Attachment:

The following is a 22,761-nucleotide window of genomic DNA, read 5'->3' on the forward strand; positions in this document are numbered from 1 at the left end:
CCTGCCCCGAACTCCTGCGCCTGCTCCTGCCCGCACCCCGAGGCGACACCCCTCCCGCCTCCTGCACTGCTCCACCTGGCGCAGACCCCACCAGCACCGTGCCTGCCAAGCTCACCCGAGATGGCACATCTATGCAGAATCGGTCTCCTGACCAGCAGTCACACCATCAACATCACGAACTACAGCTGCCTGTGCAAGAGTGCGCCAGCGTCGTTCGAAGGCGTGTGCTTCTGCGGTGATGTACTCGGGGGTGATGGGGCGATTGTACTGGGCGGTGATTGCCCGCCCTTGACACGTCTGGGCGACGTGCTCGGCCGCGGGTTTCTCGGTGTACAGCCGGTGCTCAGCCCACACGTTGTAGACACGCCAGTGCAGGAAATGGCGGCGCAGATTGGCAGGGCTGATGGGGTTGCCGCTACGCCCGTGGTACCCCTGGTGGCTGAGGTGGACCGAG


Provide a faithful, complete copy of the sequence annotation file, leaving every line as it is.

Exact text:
The following is a 22,761-nucleotide window of genomic DNA, read 5'->3' on the forward strand; positions in this document are numbered from 1 at the left end:
CCTGCCCCGAACTCCTGCGCCTGCTCCTGCCCGCACCCCGAGGCGACACCCCTCCCGCCTCCTGCACTGCTCCACCTGGCGCAGACCCCACCAGCACCGTGCCTGCCAAGCTCACCCGAGATGGCACATCTATGCAGAATCGGTCTCCTGACCAGCAGTCACACCATCAACATCACGAACTACAGCTGCCTGTGCAAGAGTGCGCCAGCGTCGTTCGAAGGCGTGTGCTTCTGCGGTGATGTACTCGGGGGTGATGGGGCGATTGTACTGGGCGGTGATTGCCCGCCCTTGACACGTCTGGGCGACGTGCTCGGCCGCGGGTTTCTCGGTGTACAGCCGGTGCTCAGCCCACACGTTGTAGACACGCCAGTGCAGGAAATGGCGGCGCAGATTGGCAGGGCTGATGGGGTTGCCGCTACGCCCGTGGTACCCCTGGTGGCTGAGGTGGACCGAG